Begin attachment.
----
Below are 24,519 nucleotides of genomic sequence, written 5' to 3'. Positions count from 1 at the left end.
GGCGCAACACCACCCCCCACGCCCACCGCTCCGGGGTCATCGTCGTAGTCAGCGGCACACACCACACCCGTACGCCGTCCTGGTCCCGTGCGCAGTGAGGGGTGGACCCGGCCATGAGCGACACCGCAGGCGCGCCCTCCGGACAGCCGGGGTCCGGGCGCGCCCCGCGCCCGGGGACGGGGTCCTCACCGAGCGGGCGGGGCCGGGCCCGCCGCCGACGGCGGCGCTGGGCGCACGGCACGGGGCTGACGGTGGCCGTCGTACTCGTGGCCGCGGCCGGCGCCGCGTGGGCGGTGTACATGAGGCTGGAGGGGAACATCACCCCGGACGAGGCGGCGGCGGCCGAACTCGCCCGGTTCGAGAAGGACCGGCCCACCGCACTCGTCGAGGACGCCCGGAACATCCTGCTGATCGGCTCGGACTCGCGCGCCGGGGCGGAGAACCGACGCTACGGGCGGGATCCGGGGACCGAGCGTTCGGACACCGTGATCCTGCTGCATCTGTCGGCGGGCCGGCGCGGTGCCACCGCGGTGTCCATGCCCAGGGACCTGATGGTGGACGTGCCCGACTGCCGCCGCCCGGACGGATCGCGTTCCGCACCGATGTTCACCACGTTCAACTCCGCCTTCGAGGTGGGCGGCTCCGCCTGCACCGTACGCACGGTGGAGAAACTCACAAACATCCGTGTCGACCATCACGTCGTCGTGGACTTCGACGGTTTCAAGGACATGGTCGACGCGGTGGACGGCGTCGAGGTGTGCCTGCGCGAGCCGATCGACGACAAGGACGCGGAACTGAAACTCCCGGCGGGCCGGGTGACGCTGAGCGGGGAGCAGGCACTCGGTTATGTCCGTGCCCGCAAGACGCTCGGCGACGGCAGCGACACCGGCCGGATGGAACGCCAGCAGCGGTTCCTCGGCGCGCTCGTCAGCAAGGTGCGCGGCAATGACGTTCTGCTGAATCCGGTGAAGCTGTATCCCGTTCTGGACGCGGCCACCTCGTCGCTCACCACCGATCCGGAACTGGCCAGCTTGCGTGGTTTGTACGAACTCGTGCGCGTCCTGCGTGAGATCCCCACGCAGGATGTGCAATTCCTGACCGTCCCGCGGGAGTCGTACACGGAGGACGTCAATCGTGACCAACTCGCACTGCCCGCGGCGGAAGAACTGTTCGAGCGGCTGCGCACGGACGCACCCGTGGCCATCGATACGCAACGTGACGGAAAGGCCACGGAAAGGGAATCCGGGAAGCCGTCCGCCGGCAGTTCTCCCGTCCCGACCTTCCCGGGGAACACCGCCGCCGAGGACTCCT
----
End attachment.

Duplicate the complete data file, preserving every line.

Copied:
Below are 24,519 nucleotides of genomic sequence, written 5' to 3'. Positions count from 1 at the left end.
GGCGCAACACCACCCCCCACGCCCACCGCTCCGGGGTCATCGTCGTAGTCAGCGGCACACACCACACCCGTACGCCGTCCTGGTCCCGTGCGCAGTGAGGGGTGGACCCGGCCATGAGCGACACCGCAGGCGCGCCCTCCGGACAGCCGGGGTCCGGGCGCGCCCCGCGCCCGGGGACGGGGTCCTCACCGAGCGGGCGGGGCCGGGCCCGCCGCCGACGGCGGCGCTGGGCGCACGGCACGGGGCTGACGGTGGCCGTCGTACTCGTGGCCGCGGCCGGCGCCGCGTGGGCGGTGTACATGAGGCTGGAGGGGAACATCACCCCGGACGAGGCGGCGGCGGCCGAACTCGCCCGGTTCGAGAAGGACCGGCCCACCGCACTCGTCGAGGACGCCCGGAACATCCTGCTGATCGGCTCGGACTCGCGCGCCGGGGCGGAGAACCGACGCTACGGGCGGGATCCGGGGACCGAGCGTTCGGACACCGTGATCCTGCTGCATCTGTCGGCGGGCCGGCGCGGTGCCACCGCGGTGTCCATGCCCAGGGACCTGATGGTGGACGTGCCCGACTGCCGCCGCCCGGACGGATCGCGTTCCGCACCGATGTTCACCACGTTCAACTCCGCCTTCGAGGTGGGCGGCTCCGCCTGCACCGTACGCACGGTGGAGAAACTCACAAACATCCGTGTCGACCATCACGTCGTCGTGGACTTCGACGGTTTCAAGGACATGGTCGACGCGGTGGACGGCGTCGAGGTGTGCCTGCGCGAGCCGATCGACGACAAGGACGCGGAACTGAAACTCCCGGCGGGCCGGGTGACGCTGAGCGGGGAGCAGGCACTCGGTTATGTCCGTGCCCGCAAGACGCTCGGCGACGGCAGCGACACCGGCCGGATGGAACGCCAGCAGCGGTTCCTCGGCGCGCTCGTCAGCAAGGTGCGCGGCAATGACGTTCTGCTGAATCCGGTGAAGCTGTATCCCGTTCTGGACGCGGCCACCTCGTCGCTCACCACCGATCCGGAACTGGCCAGCTTGCGTGGTTTGTACGAACTCGTGCGCGTCCTGCGTGAGATCCCCACGCAGGATGTGCAATTCCTGACCGTCCCGCGGGAGTCGTACACGGAGGACGTCAATCGTGACCAACTCGCACTGCCCGCGGCGGAAGAACTGTTCGAGCGGCTGCGCACGGACGCACCCGTGGCCATCGATACGCAACGTGACGGAAAGGCCACGGAAAGGGAATCCGGGAAGCCGTCCGCCGGCAGTTCTCCCGTCCCGACCTTCCCGGGGAACACCGCCGCCGAGGACTCCT